Former Assemblyman Willard Huyck is probably one of the more notable state legislators that you’ve never heard of. He was elected to the State Assembly at age 29 and served two terms before leaving to run a medical supply company. Now, more than 70 years after first arriving at the Capitol, Huyck is California’s oldest former legislator ever.
Willard Miller Huyck was born, weighing in at 11 pounds, in January 1917 at the Ramona Hospital in San Bernardino. He grew up in Los Angeles, graduating from Fairfax High School, and earned a degree in Business Administration from University of Southern California.
Sworn into the Assembly in January 1947, Huyck arrived as the second youngest member of the incoming class.
When he graduated from USC in 1940, the war in Europe and Asia had already begun, so instead of diving into his career, he instead chose to join the military. In November 1941, just weeks before the Pearl Harbor attack, Huyck enlisted as an Aviation Cadet in the Army Air Corps. He was assigned to the 13th Air Force in the South Pacific, which ran long-range bombing campaigns in support of the island-hopping strategy that would eventually lead to victory in the Pacific war.
In 1943, Huyck married Coramae Anderson, who remains his partner in everything from trips to the library to answering questions from a Capitol Weekly contributor. Willard and Coramae had two children, Willard, Jr. and James Forrest. Their older son, Willard, is a writer and director best known for writing the “American Graffiti” and “Indiana Jones and the Temple of Doom” screenplays as well as contributing to the script for “Star Wars”.
After finishing his war service, the Huyck family moved to Beverly Hills and Willard began working in public relations. By the late 1940s, Huyck was actively involved in the local community as President of both the Aseptic Thermo Indicator Co. and the Mutual Fire Insurance Company as well serving on the board of the Coast Federal Savings and Loan Association.
By the end of World War II, Beverly Hills had been represented in the Legislature by Charles W. Lyon for nearly 30 years. Starting in the Assembly in 1915, Lyon had moved up to the state Senate for more than a decade before returning to the lower house and becoming Speaker. Assemblyman Lyon had a large impact on southern California, authoring the legislation that authorized the construction of both the Southern Branch of the University of California (today’s UCLA) as well as the State Building at Los Angeles. By 1946, Speaker Lyon was clearly one of the most powerful figures in state government, when suddenly an opportunity for higher office appeared.
After losing a bid for U.S. Senate in 1944, Lieutenant Governor Frederick F. Houser decided to leave office and announced that he would not be seeking a second term in 1946. Speaker Lyon quickly announced that he would be retiring from the Assembly to run for Lt. Governor. The resulting open seat in the 59th Assembly District couldn’t have happened at a better time for Huyck, who by now was well-known in the district and had strong ties to the business community. Although it was a crowded primary, with eight Republicans running, his public relations experience and local connections helped him win the primary with nearly 70% of the vote.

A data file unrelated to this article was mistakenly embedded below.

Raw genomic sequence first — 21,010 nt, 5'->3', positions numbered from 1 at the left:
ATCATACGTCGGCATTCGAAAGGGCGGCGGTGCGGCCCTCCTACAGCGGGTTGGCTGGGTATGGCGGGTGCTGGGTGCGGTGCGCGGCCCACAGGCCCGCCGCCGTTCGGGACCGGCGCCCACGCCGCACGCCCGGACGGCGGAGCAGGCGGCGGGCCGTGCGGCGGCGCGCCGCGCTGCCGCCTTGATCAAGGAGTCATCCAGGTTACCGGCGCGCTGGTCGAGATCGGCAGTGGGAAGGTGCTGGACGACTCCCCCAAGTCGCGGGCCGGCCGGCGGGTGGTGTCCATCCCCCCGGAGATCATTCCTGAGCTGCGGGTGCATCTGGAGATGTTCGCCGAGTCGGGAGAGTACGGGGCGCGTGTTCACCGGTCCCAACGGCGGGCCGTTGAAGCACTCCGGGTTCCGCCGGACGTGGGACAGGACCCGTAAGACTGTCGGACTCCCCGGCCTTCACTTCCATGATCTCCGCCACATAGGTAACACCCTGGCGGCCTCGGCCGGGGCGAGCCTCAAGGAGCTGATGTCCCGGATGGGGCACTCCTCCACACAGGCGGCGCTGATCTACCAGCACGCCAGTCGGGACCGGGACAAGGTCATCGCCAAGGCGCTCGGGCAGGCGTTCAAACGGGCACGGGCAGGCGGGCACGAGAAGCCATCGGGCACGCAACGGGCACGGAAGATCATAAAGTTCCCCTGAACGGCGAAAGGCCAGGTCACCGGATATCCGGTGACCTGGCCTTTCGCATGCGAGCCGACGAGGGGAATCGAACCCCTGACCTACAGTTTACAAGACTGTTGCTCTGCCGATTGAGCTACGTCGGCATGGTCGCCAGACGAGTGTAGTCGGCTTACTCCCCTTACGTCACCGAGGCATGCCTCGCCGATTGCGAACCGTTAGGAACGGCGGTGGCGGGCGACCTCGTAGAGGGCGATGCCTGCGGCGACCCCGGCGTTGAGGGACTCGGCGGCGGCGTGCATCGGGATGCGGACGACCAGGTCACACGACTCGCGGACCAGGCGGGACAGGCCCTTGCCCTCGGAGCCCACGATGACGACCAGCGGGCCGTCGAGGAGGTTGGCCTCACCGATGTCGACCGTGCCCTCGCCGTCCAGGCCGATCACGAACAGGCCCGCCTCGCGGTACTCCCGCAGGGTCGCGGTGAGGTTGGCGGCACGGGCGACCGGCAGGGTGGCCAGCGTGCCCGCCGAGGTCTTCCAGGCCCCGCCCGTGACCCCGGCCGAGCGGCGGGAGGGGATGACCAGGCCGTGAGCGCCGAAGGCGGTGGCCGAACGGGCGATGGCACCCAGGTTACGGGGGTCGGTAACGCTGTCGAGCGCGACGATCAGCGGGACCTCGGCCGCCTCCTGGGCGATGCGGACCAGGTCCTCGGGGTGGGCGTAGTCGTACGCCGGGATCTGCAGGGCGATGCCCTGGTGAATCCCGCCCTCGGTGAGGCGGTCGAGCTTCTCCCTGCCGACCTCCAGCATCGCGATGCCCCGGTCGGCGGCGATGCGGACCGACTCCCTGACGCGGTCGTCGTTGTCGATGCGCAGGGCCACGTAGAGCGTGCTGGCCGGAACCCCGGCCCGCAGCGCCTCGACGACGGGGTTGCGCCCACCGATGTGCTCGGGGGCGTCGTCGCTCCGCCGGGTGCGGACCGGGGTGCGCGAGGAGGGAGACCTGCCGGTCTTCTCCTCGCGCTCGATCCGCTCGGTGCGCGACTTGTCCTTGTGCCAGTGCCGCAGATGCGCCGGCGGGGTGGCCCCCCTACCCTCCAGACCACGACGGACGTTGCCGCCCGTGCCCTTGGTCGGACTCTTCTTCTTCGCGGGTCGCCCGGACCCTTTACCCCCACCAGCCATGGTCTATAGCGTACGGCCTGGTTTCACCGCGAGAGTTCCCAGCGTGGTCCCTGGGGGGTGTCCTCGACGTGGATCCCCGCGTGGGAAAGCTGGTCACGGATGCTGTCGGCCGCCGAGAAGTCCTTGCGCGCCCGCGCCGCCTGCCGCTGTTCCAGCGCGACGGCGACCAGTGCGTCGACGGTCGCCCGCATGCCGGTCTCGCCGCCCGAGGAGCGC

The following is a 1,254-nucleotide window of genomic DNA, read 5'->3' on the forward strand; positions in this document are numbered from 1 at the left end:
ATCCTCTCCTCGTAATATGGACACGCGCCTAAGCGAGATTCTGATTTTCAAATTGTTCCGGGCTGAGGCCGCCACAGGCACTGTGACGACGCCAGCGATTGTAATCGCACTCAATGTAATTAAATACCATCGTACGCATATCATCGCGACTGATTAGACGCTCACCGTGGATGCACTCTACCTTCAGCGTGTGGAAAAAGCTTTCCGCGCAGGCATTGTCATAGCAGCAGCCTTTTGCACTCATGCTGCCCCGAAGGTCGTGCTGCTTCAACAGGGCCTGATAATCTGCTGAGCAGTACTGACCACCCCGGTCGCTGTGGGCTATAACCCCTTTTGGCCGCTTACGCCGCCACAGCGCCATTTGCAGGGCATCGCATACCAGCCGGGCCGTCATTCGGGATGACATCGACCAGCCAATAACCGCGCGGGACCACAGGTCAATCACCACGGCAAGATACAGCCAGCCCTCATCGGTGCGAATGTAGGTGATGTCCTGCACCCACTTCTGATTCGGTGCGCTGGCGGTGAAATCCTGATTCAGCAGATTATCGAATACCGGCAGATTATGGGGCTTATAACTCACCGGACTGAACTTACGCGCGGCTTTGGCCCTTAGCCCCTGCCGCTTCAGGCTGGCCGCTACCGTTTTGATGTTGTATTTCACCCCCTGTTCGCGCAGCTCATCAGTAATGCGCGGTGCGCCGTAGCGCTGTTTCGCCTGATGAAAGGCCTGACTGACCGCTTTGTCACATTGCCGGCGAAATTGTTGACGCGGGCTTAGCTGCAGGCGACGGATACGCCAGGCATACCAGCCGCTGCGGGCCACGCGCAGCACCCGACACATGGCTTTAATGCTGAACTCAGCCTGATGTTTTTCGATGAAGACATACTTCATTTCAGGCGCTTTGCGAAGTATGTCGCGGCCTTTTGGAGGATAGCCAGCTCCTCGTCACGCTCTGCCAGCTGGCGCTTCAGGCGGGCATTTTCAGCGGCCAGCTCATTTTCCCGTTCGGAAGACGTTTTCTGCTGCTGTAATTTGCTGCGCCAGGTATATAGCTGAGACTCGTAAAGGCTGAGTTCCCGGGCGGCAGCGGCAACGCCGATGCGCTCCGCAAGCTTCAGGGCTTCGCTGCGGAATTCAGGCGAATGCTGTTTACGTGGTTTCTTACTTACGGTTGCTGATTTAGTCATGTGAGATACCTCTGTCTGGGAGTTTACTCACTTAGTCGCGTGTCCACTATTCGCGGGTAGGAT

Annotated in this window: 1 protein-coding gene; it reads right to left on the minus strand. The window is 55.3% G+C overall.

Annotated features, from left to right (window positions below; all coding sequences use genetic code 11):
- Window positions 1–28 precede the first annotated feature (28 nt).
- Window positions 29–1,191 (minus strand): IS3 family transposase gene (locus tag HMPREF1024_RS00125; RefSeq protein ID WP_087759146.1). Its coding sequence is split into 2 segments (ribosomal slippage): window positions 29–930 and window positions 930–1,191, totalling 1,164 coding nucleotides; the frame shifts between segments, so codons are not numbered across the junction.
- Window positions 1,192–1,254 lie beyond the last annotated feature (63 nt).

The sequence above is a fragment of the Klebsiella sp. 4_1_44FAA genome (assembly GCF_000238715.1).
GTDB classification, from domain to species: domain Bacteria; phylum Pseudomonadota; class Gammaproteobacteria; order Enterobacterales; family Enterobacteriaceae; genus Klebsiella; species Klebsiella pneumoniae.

Sworn into the Assembly in January 1947, Huyck arrived as the second youngest member of the incoming class. He was one of 27 veterans in the Assembly that year, including his classmates Laughlin Waters (who went ashore at Utah Beach on D-Day) and Delbert Morris (who survived the sinking of the USS Lexington).
As a legislator, Assemblyman Huyck focused on legislation relating to the military and veterans as well as governmental efficiency. During his first regular session, 28 bills he authored or coauthored were signed into law. After his reelection in 1948, he became the Chairman of the Assembly Committee on Legislative Procedure as well as a member of the Education, Public Health, and Governmental Efficiency and Economy committees.
“My gosh. I don’t feel that old,” Huyck said recently.
At the end of his second term, Huyck decided that the time had come to leave office and refocus his efforts on his business. “While I was in office,” Huyck explained, “I had a small business manufacturing items for the surgical and medical field.” Once his attention was back on the business fulltime, it took off. Over the next few years, Huyck worked on the development of new medical devices and received a number of patents including a temperature indicator for blood storage and a sterilization indicator. After a long career, Huyck made the decision to retire and enjoy life. “When I was ready to retire, I sold the company to Parke-Davis which itself was sold to Pfizer,” he says. “Then I stayed retired.”
Over the years, Willard Huyck has gradually climbed the list of oldest legislators. He has been California’s oldest living former legislator since 2011. In January, he received a resolution from Assemblyman Matthew Harper when he became only the fourth former state legislator to live longer than a century. Most recently, in mid-August, Huyck became our oldest-ever former legislator. “My gosh. I don’t feel that old,” said Huyck recently. In the background, Coramae chimed in, “He doesn’t look or act 100 either.”
Willard says that he spends his days doing what everyone else does. “I spend a lot of time these days doing fairly regular things,” said Huyck. “We go shopping or to the library, and I spend some time on the computer.” Never one to shy away from new technology, Huyck says that he says that he enjoys writing emails and playing Solitaire, and follows the latest political news closely. “I’m very interested in the politics,” he said.
In four months, the Huycks will celebrate their 75th anniversary.
Ed’s Note: Alex Vassar, often referred to as the “unofficial historian of the Legislature,” is a state worker and the author of “California Lawmaker.”